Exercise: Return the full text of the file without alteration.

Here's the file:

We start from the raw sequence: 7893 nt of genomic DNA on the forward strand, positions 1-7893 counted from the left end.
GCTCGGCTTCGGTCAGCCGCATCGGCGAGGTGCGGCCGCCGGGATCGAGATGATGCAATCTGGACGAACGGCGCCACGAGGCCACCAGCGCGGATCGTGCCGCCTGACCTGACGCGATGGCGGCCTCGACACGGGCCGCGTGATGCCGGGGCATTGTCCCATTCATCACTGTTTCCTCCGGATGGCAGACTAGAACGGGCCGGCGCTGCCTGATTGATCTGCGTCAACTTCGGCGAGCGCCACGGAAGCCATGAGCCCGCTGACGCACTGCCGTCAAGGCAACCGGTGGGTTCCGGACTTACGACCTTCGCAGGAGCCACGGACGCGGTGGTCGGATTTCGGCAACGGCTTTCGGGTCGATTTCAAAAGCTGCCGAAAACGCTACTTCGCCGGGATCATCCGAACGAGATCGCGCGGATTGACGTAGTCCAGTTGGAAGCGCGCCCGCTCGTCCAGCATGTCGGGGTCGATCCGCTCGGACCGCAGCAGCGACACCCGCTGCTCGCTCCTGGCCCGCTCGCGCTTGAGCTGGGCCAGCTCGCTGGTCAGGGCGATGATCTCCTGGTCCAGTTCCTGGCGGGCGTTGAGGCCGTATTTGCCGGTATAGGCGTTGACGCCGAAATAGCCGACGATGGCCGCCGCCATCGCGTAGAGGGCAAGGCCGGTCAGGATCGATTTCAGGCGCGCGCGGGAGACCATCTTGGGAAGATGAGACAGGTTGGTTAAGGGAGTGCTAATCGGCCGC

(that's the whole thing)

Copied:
We start from the raw sequence: 7893 nt of genomic DNA on the forward strand, positions 1-7893 counted from the left end.
GCTCGGCTTCGGTCAGCCGCATCGGCGAGGTGCGGCCGCCGGGATCGAGATGATGCAATCTGGACGAACGGCGCCACGAGGCCACCAGCGCGGATCGTGCCGCCTGACCTGACGCGATGGCGGCCTCGACACGGGCCGCGTGATGCCGGGGCATTGTCCCATTCATCACTGTTTCCTCCGGATGGCAGACTAGAACGGGCCGGCGCTGCCTGATTGATCTGCGTCAACTTCGGCGAGCGCCACGGAAGCCATGAGCCCGCTGACGCACTGCCGTCAAGGCAACCGGTGGGTTCCGGACTTACGACCTTCGCAGGAGCCACGGACGCGGTGGTCGGATTTCGGCAACGGCTTTCGGGTCGATTTCAAAAGCTGCCGAAAACGCTACTTCGCCGGGATCATCCGAACGAGATCGCGCGGATTGACGTAGTCCAGTTGGAAGCGCGCCCGCTCGTCCAGCATGTCGGGGTCGATCCGCTCGGACCGCAGCAGCGACACCCGCTGCTCGCTCCTGGCCCGCTCGCGCTTGAGCTGGGCCAGCTCGCTGGTCAGGGCGATGATCTCCTGGTCCAGTTCCTGGCGGGCGTTGAGGCCGTATTTGCCGGTATAGGCGTTGACGCCGAAATAGCCGACGATGGCCGCCGCCATCGCGTAGAGGGCAAGGCCGGTCAGGATCGATTTCAGGCGCGCGCGGGAGACCATCTTGGGAAGATGAGACAGGTTGGTTAAGGGAGTGCTAATCGGCCGC